He's not just talking about letting private clinics deliver medicare services. His plan would set the stage for a full-scale, private, parallel system.

Regardless of the debate outcome, the next 10 days are critical. This is the point where the campaign gels, voters become conscious of the need to make a decision and the options for the parties begin to run out. At this point the Liberals are clearly ahead. Some polls suggest that it is close enough that it could be a minority government; others clearly imply a majority

Wednesday, September 19, 2007

Ontario Election Second Choices

The Globe's Strategic Counsel poll is now up on the web. On page 24 they list the second choices of Ontario voters. Which party is in last place, behind the Green Party? Why it is John Tory's Progressive Conservatives. His prospects continue to look bleak.

Tuesday, September 18, 2007

Quebec By-elections

The conventional wisdom on the byelection results emerging from yesterday appears to be:

  1. The results were a disaster for Stéphane Dion because of the loss of the Liberal stronghold of Outremont; in particular it will lead to grave doubts about his leadership and it is likely to come under early and severe pressure and he might even lose it before the next election.
  2. The results are great victory for Stephen Harper – the National Post headline read: Tories Take Bloc Fiefdom
  3. The results are major reversal for the Bloc Québecois.

TC’s take is somewhat different.


First, with respect to Outremont, it is a significant loss for Dion but it also reflects enduring Liberal Party weakness in Quebec, perhaps in part some lingering impact of sponsorship, but more significantly a longer term loss of confidence in the Liberals among francophone Quebeckers that followed the 1982 constitutional amendments that were implemented over the opposition of the René Levesque PQ Quebec government. There are many reasons for the Liberal decline but it is an established fact, notwithstanding the party’s first place showing in the 2000 election (a result mostly of the unpopularity of Bouchard’s PQ government of the day).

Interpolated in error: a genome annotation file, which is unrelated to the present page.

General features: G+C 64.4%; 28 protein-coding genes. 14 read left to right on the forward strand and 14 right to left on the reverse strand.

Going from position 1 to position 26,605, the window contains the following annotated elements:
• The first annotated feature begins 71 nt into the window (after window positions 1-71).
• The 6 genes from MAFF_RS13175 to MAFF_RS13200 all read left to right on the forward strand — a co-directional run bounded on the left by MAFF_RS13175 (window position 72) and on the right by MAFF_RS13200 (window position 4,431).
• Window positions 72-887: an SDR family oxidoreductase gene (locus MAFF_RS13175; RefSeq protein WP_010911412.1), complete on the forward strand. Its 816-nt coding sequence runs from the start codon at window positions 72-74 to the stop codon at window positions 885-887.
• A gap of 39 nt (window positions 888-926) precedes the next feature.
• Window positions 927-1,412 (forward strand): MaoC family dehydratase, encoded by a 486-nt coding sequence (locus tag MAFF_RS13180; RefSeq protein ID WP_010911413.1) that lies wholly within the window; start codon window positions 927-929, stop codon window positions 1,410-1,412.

The prattle about Dion’s leadership will be embarrassing to him in the short term, but largely irrelevant as he will be leading the Liberals in the next election, perhaps as soon as later this fall. That will be his real test. He was arrogant in his selection of candidate, and tone deaf to the on the ground politics that were moving all summer to the NDP. He does need to do something about that.

More importantly, however, the Outremont victory of Thomas Mulcair represents a real achievement on the part of Jack Layton, who has had his leadership largely ignored (or disparaged) by the national pundit class. Quietly but persistently he has been pursuing support in Quebec for the NDP, for example, placing the NDP’s national convention in Quebec City and articulating support for asymmetrical federalism as a means of reconciling the centralist approach of the NDP with the devolutionary aspirations of Quebec. Along with improving his knowledge of French first acquired working summer jobs in the province the effort paid off this week.

Outremont has been called a Liberal chateau fort and that is true if we go back far enough, but it was not true in the last two elections when the Liberals won taking only about 35% of the vote. Outremont, however, is where the NDP had its best Quebec showing in 2004 (14%) and 2006 (17%) so there was a base for a strong candidate to build on.

Mulcair’s victory, which could end up being a one-off win, does have some broader potential; the NDP now has seats in all of Canada’s regions, and is in a position to strengthen its claim to national legitimacy. It could only succeed in becoming a national opposition or government party with Liberal failure, something quite out of its hands. TC thinks the best chance of that happening would be if somehow Michael Ignatieff were to become Liberal leader (presumably following a Liberal loss in the next election).

The Conservatives